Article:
The OP was talking about not doing Little Donkey because they thought parents had seen it before. Well many parents will not have been to see a nativity before and Little Donkey is just a tradition. I then get picked up on this and it gets blown out off all proportion as an attack on all childless teachers and their teaching abilities and empathy skills. When I was a KS1 teacher - we didn't do Little Donkey. We did a story based on Christmas and we got a lot of stick from parents expecting a Nativity.
    I did not mean to offend those teachers who cannot have children and I did not mean to attack the teaching abilities of those teachers who do not have children. If anyone is offended, then I apologise. And believe me, having a child does not make you a perfect teacher. I've just spent half an hour on the phone to my ex discussing the behaviour of my son which has been really awful after a night out at the cinema with Beavers.
  12. Let's be honest - it doesn't matter if you have kids, don't have kids, are young, are old, are fat, or thin, something about you is going to be criticised (either on purpose or by an accidentally harsh comment) by another member or staff or by a parent to make you think you aren't doing your job right. Robyn clearly didn't mean anything by the comment. Let's not turn against each other, it's nearly Christmas!

    Back to the original subject matter, Out of The Ark Christmas music ROCKS. End of!
  13. Your original post didn't distinguish - just went straight into a rant about childless teachers - not only that, but all the examples it included... the spotty day, the late school concert... weren't even things the class teacher would be responsible for anyway! They would have been whole-school decisions or things falling on the head and then the office staff to get the letters out about... so you bashed childless teachers for their "not having a clue"... when it wouldn't have even been their fault!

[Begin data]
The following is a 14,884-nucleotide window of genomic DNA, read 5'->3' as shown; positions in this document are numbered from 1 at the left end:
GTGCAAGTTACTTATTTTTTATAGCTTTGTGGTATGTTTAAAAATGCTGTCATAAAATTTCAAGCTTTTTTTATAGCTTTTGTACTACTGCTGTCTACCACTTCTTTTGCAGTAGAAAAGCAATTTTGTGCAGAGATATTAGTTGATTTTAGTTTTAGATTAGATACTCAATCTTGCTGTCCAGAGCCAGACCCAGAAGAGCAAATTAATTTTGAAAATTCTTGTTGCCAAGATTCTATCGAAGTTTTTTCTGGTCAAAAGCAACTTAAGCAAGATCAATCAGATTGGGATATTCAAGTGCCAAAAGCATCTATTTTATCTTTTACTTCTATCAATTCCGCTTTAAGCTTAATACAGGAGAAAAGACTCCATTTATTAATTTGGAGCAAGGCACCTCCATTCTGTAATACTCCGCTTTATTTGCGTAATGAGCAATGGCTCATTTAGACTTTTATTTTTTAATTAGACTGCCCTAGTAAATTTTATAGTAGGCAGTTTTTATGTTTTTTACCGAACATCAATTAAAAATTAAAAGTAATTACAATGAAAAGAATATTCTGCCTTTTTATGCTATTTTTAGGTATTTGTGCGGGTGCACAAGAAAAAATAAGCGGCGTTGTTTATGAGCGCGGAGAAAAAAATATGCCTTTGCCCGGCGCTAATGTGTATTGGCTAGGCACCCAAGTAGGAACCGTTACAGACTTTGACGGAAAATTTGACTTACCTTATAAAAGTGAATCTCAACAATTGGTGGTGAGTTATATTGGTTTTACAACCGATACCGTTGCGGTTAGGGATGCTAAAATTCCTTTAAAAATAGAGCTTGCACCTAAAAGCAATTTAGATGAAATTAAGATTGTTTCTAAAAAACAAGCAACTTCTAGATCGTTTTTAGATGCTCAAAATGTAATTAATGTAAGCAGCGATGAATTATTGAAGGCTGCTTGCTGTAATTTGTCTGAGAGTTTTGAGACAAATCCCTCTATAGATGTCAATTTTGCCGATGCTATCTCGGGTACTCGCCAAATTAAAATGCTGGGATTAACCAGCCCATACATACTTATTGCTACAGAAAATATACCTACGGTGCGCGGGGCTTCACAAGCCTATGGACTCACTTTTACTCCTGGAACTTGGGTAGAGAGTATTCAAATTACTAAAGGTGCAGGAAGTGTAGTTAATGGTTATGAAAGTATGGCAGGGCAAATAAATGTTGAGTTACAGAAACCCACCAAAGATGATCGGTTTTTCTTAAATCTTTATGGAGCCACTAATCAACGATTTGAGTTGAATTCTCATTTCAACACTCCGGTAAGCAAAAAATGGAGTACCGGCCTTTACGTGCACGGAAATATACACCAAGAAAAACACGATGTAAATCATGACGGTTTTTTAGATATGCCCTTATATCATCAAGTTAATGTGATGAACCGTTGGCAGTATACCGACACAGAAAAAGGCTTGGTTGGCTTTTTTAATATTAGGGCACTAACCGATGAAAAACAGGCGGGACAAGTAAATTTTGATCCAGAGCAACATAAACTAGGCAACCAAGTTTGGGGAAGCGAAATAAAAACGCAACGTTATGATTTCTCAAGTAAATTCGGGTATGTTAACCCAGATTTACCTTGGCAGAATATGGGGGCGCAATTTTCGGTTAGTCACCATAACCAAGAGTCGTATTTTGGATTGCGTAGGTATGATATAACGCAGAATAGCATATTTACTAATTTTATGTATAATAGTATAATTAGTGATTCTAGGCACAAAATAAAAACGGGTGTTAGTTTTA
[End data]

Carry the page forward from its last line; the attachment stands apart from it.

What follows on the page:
Yet still, you seem to regard this as perfectly acceptable - because they're childless, they're somehow "OK" to lay into based on the functioning and activity of their internal plumbing. And now you're trying to make out that you're the wronged person that more than one person has pointed out to you how incredibly, utterly hurtful it is to be constantly judged on the basis of what your uterus hasn't done... it's even MORE hurtful if you've tried for a child for years and aren't able to concieve - not only do you have to live with the pain of that - you have to live with people thinking it's perfectly OK to pre-judge you as being crud at your job based on it.
    Would you like it if people automatically made assumptions you weren't good at your job because you had kids? Nope - so don't do it to others.